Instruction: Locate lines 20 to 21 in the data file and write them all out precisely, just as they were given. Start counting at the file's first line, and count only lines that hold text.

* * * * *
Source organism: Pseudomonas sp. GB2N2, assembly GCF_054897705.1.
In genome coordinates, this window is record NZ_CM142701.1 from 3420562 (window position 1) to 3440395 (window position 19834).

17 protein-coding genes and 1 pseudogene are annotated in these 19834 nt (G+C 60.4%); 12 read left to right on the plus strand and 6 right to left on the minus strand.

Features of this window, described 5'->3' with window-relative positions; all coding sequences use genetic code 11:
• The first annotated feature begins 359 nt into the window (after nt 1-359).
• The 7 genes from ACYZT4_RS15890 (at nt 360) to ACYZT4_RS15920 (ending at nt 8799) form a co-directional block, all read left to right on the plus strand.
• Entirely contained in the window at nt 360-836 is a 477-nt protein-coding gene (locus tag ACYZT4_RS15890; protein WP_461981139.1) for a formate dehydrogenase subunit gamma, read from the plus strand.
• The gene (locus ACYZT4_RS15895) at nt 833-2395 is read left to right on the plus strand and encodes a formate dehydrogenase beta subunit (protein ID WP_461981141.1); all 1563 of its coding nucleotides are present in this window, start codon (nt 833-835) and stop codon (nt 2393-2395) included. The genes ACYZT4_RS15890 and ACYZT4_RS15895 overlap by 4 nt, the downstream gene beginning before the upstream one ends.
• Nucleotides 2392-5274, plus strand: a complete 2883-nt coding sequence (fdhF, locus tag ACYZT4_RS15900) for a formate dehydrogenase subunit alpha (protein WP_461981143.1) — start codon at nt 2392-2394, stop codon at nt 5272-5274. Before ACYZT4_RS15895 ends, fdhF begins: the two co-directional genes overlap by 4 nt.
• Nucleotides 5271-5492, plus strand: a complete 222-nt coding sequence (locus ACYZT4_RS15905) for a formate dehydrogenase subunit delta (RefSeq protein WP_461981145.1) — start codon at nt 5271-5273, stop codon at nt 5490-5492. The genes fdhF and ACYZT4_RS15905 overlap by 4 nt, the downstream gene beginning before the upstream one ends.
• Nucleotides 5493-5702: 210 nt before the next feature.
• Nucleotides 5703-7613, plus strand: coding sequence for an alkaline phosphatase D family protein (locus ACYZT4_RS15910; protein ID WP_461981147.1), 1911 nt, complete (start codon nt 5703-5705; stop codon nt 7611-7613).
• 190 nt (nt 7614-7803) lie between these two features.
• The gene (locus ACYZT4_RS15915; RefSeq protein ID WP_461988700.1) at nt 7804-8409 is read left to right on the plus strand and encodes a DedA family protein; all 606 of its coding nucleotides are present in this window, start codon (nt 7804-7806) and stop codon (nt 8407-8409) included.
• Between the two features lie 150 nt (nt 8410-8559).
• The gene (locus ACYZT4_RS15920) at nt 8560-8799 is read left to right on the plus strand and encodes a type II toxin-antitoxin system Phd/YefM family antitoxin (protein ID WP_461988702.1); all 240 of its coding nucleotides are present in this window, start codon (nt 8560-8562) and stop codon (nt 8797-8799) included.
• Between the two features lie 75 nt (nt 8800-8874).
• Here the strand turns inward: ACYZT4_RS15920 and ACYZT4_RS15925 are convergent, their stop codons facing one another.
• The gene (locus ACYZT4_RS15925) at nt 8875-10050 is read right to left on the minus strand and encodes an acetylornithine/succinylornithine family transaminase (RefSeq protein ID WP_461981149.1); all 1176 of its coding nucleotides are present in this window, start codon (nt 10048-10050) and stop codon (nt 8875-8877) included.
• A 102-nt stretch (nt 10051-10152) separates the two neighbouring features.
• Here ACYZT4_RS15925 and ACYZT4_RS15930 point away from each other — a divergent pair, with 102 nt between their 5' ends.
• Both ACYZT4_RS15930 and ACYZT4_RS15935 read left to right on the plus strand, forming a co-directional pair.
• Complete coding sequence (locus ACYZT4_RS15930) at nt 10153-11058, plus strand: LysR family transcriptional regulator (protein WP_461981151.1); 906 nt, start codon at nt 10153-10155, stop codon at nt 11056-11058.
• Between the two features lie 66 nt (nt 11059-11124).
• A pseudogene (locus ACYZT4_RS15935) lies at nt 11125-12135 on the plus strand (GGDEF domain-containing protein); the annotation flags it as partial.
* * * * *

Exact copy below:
• A 102-nt stretch (nt 10051-10152) separates the two neighbouring features.
• Here ACYZT4_RS15925 and ACYZT4_RS15930 point away from each other — a divergent pair, with 102 nt between their 5' ends.